Opinion | Gerrymander U.S.A.

In Texas’ new political map, the 13th Congressional District stretches about 450 miles from Denton, a fast-growing, multiracial city near Dallas, to sparsely populated rural towns along the western border of the state’s panhandle.Credit…

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By Jesse Wegman

Photographs by Damon Winter

Mr. Wegman is a member of the editorial board. Mr. Winter is a staff photographer on assignment in Opinion.

The downtown of Denton, Texas, a city of about 150,000 people and two large universities just north of Dallas, exudes the energy of a fast-growing place with a sizable student population: There’s a vibrant independent music scene, museums and public art exhibits, beer gardens, a surfeit of upscale dining options, a weekly queer variety show. The city is also racially and ethnically diverse: More than 45 percent of residents identify as Latino, Black, Asian or multiracial. There aren’t too many places in Texas where you can encounter Muslim students praying on a busy downtown sidewalk, but Denton is one of them.

Drive about seven hours northwest of Denton’s city center and you hit Texline, a flat, treeless square of a town tucked in the corner of the state on the New Mexico border. Cow pastures and wind turbines seem to stretch to the horizon. Texline’s downtown has a couple diners, a gas station, a hardware store and not much else; its largely white population is roughly 460 people and shrinking.

It would be hard to pick two places more different from one another than Denton and Texline — and yet thanks to the latest round of gerrymandering by Texas’ Republican-dominated Legislature, both are now part of the same congressional district: the 13th, represented by one man, Ronny Jackson. Mr. Jackson, the former White House physician, ran for his seat in 2020 as a hard-right Republican. It turned out to be a good fit for Texas-13, where he won with almost 80 percent of the vote.



Denton’s bustling downtown square is a gathering point for the city’s diverse population.

The city’s soccer facilities provide meeting grounds for families from all walks of life.

Enjoying live music is a multigenerational undertaking, as the Rojas family did one afternoon at a performance of Latin funk at Harvest House.

This was before the 2020 census was completed and Congress reapportioned, which gave the Texas delegation two more seats for its growing population, for a total of 38. State Republicans, who control the governor’s office and both houses of the Legislature, were free to redraw their district lines pretty much however they pleased. They used that power primarily to tighten their grip on existing Republican seats rather than create new ones, as they had in the 2010 cycle. In the process, they managed to squelch the political voice of many nonwhite Texans, who accounted for 95 percent of the state’s growth over the last decade yet got not a single new district that would give them the opportunity to elect a representative of their choice.

Denton offers a good example of how this played out. Under the old maps, downtown Denton, where the universities lie, was part of the 26th District — a Republican-majority district, but considerably more competitive than the 13th. If Texas politics continue to move left as they have in recent years, the 26th District could have become a tossup. The liberal residents of Denton could have had the chance to elect to Congress a representative of their choosing.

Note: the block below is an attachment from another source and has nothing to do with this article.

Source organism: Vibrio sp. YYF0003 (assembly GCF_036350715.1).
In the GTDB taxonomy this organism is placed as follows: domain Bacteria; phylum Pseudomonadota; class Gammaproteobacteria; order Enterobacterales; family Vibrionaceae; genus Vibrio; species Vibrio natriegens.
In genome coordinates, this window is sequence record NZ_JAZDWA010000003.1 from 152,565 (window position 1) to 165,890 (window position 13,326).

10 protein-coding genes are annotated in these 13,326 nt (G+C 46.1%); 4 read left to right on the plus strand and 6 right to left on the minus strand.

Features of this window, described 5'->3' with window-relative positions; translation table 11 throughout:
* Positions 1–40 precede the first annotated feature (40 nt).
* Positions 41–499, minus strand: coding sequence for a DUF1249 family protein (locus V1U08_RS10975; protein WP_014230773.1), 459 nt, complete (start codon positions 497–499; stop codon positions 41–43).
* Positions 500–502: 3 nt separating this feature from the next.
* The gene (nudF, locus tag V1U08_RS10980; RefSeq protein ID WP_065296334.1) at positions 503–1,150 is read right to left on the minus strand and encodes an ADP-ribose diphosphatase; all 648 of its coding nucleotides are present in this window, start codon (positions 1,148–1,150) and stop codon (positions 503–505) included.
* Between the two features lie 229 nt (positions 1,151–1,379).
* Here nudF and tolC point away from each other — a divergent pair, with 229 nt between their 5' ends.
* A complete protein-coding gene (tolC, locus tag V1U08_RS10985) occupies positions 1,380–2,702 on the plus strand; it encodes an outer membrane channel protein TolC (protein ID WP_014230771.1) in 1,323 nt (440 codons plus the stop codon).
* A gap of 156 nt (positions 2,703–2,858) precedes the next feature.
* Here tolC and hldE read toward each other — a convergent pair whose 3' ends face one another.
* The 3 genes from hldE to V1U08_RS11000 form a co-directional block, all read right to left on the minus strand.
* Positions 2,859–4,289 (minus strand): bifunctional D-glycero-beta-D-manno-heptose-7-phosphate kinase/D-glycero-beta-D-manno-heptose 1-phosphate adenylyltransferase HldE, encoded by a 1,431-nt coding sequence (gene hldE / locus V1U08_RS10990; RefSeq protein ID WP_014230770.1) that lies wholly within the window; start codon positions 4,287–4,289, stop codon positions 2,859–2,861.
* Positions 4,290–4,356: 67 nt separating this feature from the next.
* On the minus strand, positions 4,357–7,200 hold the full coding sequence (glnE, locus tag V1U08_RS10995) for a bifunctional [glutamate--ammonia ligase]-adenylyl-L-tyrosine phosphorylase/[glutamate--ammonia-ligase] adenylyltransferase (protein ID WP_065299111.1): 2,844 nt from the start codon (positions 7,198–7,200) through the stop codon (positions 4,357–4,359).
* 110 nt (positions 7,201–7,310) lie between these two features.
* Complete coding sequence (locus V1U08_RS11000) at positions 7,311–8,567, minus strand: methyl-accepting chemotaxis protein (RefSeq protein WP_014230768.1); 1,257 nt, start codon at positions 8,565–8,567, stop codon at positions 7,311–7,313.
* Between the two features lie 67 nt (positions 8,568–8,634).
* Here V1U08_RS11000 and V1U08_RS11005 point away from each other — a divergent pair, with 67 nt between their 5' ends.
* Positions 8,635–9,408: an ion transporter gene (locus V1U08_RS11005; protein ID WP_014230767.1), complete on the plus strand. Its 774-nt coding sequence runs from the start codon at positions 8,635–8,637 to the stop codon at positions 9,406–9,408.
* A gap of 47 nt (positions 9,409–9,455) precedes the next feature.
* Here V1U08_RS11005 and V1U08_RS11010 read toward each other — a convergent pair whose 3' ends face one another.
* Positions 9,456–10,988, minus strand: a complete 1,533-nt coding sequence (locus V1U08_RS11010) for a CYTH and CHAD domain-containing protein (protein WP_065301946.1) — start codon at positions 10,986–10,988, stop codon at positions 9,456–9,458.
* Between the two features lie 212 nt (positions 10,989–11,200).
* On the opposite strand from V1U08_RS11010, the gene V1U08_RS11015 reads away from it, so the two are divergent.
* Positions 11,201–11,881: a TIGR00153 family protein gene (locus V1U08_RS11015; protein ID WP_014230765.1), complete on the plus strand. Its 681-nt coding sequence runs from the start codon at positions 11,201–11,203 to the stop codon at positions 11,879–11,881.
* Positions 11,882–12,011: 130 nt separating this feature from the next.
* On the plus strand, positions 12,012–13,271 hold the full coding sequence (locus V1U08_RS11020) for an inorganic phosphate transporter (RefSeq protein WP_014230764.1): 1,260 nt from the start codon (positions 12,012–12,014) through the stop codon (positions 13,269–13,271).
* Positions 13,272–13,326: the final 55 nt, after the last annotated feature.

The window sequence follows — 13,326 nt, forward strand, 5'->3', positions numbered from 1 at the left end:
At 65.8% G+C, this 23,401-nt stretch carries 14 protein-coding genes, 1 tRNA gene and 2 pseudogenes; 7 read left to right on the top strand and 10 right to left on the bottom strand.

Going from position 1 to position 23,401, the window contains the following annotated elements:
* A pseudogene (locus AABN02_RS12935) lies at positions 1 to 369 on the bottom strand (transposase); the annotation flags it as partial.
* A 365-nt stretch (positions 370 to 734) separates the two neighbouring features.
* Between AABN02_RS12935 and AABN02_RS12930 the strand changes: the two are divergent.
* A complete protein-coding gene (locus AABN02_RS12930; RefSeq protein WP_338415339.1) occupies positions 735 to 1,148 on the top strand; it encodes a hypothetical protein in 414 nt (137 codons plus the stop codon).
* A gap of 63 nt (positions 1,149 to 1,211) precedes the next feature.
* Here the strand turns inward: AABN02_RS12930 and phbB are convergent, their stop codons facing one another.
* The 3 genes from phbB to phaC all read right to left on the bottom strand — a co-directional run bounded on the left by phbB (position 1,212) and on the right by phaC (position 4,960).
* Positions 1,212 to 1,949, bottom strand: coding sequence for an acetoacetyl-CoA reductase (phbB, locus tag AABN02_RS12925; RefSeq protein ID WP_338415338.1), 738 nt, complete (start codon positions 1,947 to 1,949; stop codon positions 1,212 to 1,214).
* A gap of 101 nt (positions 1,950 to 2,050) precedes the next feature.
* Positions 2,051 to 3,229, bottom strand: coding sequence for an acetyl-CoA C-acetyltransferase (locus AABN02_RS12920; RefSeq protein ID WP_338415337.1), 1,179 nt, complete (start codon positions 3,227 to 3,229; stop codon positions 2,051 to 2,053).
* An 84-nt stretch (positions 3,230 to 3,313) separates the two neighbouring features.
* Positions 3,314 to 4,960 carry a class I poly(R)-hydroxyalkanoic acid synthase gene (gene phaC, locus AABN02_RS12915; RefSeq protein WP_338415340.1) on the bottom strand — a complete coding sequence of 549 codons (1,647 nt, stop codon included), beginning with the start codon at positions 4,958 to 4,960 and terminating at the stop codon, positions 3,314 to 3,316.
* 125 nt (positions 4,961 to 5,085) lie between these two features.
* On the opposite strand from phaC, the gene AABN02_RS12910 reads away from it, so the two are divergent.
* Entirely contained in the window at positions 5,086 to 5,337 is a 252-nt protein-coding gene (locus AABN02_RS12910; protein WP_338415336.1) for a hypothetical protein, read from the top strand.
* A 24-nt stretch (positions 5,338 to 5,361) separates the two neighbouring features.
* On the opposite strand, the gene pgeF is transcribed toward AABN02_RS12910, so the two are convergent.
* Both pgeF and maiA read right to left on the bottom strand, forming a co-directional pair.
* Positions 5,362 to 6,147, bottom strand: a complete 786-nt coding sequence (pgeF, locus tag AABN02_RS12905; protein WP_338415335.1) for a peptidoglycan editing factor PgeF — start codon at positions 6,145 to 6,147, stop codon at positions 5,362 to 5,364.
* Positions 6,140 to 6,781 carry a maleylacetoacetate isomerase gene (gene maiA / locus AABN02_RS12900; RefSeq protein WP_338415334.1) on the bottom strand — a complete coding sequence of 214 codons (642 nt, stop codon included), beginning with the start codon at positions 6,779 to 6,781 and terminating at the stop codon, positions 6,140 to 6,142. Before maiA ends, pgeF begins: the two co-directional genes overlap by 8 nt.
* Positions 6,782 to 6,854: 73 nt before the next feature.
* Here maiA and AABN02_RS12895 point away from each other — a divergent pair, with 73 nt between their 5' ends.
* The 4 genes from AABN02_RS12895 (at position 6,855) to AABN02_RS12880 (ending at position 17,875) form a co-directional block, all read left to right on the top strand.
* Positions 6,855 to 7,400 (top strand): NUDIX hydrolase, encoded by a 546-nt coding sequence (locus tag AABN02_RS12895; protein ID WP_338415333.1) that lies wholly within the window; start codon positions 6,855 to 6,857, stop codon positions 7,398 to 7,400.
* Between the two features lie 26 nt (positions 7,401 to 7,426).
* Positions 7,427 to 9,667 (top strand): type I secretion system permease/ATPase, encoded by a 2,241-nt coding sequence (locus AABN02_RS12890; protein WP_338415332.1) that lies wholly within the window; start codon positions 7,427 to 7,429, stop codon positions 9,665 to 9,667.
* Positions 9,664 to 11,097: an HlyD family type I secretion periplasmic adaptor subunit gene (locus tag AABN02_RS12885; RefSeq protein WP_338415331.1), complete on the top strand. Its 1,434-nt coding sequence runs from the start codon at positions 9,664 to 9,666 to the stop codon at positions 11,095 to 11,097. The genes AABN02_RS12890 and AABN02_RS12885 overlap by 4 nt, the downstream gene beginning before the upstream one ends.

Now that the downtown has been absorbed into the 13th District and yoked to the conservative Texas panhandle, however, they might as well be invisible. Even with the addition of all those younger and more liberal voters, the 13th remains a right-wing fortress, with a 45-point Republican lean, according to an analysis by the website FiveThirtyEight. (The redrawn 26th District, meanwhile, will likely become a few points more Republican in the absence of Denton’s downtown.)

This is the harm of partisan gerrymanders: Partisan politicians draw lines in order to distribute their voters more efficiently, ensuring they can win the most seats with the fewest votes. They shore up their strongholds and help eliminate any meaningful electoral competition. It’s the opposite of how representative democracy is supposed to work.

How is it supposed to work? Politicians are elected freely by voters, and they serve at the pleasure of those voters, who can throw them out if they believe they aren’t doing a good job. Partisan gerrymanders upend that process. Politicians redraw lines to win their seats regardless of whether most voters want them to; in closely fought states like Wisconsin and North Carolina, Republicans drew themselves into control of the legislatures even when Democrats won a majority of votes statewide.

When these gerrymanders become the norm, as they have in the absence of meaningful checks, they silence the voices of millions of Americans, leading people to believe they have little or no power to choose their representatives. This helps increase the influence of the political extremes. It makes bipartisan compromise all but impossible and creates a vicious circle in which the most moderate candidates are the least likely to run or be elected.

Texas Republicans have been especially ruthless at playing this game, but they’re far from alone. Their counterparts in Wisconsin, North Carolina, Florida, Ohio, Pennsylvania and Kansas have taken similar approaches to stack the deck against Democrats. Democrats have likewise gone on offense in states where they control mapmaking, such as in Illinois and Oregon, where lawmakers drew maps for 2022 that effectively erased swathes of Republicans.

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